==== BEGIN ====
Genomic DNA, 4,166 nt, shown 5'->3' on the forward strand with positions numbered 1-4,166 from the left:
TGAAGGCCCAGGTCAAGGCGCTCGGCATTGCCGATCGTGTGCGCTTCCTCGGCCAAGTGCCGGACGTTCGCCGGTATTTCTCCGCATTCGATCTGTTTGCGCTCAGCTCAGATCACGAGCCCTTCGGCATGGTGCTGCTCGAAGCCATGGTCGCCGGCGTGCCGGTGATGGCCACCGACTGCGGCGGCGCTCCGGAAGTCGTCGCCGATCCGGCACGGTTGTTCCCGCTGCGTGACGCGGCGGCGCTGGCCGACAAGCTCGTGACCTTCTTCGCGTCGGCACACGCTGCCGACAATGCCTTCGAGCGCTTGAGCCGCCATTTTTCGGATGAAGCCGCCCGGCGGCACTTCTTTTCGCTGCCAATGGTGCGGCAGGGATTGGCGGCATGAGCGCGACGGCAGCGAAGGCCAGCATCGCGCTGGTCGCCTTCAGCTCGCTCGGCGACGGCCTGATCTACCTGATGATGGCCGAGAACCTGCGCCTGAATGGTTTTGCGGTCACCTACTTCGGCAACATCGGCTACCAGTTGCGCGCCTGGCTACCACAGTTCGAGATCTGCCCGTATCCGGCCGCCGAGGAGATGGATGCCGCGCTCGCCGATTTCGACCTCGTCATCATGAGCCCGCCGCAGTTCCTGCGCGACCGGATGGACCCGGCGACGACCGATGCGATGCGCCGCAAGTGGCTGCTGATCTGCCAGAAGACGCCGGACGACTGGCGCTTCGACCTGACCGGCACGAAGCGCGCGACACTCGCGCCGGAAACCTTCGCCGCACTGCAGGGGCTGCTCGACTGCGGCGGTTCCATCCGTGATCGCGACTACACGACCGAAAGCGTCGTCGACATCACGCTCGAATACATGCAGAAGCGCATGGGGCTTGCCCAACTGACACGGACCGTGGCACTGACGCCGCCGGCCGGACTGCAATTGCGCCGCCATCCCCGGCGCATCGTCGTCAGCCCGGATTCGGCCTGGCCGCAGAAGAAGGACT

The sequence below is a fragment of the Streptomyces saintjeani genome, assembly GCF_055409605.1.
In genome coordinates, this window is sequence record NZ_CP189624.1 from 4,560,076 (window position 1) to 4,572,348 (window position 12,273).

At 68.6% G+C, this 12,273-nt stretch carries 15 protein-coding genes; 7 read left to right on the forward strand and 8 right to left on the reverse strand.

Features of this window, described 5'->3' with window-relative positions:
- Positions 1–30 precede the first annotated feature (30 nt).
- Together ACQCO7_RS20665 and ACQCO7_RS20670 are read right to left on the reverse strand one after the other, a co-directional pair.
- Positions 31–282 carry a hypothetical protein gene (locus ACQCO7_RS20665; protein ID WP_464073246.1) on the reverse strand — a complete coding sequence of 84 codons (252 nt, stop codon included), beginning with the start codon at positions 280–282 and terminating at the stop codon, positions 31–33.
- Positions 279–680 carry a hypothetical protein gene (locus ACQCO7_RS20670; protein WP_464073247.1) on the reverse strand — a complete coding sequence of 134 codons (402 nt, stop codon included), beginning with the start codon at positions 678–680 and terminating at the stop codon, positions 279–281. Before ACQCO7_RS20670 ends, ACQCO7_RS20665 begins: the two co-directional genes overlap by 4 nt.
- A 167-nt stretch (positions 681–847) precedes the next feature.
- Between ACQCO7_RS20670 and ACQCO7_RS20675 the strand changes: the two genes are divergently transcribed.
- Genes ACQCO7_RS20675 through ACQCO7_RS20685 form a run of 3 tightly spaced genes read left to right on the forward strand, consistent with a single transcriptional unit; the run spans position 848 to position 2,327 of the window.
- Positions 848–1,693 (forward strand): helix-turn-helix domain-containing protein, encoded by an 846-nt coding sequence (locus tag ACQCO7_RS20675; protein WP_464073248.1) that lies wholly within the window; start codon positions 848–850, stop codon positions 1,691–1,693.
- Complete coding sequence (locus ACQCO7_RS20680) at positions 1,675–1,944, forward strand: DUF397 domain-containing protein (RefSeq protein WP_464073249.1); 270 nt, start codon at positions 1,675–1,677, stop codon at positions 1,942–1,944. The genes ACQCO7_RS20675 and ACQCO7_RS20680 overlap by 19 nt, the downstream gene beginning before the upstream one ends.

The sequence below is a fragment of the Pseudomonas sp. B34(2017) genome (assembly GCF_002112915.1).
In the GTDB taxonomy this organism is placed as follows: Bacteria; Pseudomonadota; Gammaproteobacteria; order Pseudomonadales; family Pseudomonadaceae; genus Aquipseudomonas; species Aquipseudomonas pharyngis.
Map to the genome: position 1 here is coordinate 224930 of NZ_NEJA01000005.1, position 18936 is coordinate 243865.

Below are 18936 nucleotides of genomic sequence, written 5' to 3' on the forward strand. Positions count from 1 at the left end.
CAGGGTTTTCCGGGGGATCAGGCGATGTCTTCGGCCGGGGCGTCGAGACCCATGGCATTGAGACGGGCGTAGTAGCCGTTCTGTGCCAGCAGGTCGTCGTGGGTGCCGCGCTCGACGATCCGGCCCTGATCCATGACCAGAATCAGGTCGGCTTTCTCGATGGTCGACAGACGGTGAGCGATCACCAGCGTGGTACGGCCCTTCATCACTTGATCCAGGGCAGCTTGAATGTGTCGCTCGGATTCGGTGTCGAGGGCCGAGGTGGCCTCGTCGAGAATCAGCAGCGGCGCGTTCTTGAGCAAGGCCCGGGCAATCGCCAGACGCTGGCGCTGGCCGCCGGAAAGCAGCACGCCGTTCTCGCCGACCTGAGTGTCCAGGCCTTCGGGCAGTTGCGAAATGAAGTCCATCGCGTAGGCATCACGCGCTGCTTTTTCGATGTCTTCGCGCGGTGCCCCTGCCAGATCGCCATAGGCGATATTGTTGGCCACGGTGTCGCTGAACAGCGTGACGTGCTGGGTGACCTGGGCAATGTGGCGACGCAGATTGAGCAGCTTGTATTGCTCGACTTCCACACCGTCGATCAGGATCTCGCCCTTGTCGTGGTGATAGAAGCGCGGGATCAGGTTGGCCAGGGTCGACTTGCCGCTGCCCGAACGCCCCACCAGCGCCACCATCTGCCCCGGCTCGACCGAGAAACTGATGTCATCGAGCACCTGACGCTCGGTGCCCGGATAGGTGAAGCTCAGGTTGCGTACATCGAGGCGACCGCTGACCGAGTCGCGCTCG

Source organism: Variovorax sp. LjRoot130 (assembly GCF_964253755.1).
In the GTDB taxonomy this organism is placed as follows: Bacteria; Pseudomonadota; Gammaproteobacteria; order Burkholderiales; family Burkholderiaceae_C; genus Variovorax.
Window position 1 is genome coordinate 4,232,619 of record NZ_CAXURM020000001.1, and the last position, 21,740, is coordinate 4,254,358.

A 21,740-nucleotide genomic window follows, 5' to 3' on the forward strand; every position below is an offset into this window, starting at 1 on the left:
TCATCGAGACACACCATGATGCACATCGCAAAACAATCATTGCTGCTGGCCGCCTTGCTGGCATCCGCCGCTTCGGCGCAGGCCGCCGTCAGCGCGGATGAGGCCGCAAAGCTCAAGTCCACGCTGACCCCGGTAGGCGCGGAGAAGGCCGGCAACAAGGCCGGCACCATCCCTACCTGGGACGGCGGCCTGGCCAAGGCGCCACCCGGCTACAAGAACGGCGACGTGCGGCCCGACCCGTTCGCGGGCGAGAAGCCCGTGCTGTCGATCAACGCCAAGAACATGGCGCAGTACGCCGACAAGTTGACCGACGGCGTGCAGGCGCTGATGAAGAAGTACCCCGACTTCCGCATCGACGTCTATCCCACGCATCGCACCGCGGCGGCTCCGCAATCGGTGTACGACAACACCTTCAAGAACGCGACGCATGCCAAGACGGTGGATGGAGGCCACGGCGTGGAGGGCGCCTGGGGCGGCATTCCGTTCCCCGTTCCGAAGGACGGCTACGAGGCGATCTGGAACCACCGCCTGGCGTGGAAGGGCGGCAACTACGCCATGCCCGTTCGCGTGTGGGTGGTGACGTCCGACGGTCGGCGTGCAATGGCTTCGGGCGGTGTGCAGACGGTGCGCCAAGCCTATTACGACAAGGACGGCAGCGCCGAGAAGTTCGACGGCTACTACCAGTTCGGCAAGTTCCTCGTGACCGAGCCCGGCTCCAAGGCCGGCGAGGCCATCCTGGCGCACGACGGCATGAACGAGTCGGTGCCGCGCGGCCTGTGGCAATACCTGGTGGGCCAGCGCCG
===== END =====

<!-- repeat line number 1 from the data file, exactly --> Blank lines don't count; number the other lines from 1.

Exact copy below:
Genomic DNA, 4,166 nt, shown 5'->3' on the forward strand with positions numbered 1-4,166 from the left: